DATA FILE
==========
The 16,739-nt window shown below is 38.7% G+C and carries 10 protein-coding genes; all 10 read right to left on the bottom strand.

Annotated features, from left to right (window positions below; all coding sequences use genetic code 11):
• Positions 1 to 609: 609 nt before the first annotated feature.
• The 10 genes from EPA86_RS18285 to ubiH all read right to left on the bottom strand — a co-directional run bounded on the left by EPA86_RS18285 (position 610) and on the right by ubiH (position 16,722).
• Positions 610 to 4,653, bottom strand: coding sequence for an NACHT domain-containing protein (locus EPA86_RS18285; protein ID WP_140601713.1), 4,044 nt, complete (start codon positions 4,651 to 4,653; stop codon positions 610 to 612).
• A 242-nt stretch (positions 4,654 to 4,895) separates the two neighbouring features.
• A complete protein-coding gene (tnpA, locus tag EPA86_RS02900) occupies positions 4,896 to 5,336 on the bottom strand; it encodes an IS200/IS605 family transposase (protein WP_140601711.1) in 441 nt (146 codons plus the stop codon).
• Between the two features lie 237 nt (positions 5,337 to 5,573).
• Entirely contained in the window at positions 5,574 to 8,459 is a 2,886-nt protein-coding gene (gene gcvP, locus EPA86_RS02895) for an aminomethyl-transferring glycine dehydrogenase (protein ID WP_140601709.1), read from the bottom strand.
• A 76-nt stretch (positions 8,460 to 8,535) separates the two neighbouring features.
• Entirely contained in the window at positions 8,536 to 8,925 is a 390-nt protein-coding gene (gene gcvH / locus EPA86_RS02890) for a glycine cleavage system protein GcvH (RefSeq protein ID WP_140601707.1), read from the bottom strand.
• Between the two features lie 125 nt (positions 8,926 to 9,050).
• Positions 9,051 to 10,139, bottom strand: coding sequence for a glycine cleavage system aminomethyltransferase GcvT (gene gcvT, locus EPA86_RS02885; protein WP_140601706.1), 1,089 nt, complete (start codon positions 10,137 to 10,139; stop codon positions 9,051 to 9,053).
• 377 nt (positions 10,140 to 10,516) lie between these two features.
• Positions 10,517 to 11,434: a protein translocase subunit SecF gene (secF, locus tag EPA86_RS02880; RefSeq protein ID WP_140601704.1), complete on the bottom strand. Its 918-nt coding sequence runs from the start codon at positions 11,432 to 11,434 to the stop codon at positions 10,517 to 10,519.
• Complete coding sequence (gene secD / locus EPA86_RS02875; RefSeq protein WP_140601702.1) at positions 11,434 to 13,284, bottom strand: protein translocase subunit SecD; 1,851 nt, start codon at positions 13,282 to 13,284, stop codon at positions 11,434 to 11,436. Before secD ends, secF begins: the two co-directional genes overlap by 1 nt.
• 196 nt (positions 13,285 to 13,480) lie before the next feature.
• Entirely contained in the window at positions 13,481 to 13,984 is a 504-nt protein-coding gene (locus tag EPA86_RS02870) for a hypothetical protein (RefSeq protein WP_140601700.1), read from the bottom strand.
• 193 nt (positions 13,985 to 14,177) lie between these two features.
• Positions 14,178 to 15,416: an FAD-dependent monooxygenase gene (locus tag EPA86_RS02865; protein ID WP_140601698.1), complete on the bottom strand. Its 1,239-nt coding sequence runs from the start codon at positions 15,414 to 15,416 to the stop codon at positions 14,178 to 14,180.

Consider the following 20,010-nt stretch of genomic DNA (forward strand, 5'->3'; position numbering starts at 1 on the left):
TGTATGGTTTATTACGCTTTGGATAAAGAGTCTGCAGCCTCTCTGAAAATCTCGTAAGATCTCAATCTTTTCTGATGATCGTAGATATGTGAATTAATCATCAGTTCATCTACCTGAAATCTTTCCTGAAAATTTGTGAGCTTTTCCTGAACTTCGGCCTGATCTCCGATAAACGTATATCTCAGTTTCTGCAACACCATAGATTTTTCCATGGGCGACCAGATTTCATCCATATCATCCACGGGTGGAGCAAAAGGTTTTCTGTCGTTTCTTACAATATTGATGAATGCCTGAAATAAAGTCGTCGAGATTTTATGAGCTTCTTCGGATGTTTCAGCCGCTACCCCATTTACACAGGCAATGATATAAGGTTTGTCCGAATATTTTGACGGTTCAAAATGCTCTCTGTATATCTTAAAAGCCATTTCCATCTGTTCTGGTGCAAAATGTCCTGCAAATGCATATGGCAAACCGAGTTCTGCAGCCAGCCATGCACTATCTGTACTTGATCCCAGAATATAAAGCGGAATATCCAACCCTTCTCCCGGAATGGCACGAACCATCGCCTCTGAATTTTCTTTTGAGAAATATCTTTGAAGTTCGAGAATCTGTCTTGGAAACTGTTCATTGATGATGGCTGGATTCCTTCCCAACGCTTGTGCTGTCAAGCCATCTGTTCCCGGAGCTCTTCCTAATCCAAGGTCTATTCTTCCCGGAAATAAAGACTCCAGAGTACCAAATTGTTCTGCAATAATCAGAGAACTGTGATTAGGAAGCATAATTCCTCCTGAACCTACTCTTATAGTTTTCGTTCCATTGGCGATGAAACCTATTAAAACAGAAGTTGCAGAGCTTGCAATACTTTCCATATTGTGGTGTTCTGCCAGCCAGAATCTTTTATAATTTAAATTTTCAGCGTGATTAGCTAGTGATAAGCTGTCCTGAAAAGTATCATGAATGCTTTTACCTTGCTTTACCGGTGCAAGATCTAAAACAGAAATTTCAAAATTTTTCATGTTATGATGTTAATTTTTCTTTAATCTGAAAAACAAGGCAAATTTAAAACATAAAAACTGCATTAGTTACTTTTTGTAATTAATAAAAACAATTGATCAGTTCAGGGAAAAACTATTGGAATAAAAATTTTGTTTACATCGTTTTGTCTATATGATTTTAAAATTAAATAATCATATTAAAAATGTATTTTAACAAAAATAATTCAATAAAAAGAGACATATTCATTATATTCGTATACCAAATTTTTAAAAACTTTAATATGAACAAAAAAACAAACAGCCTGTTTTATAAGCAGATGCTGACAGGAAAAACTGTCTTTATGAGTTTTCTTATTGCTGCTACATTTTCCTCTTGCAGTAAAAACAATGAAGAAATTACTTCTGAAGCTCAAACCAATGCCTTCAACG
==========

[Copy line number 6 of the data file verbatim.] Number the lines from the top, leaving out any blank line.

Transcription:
• A 242-nt stretch (positions 4,654 to 4,895) separates the two neighbouring features.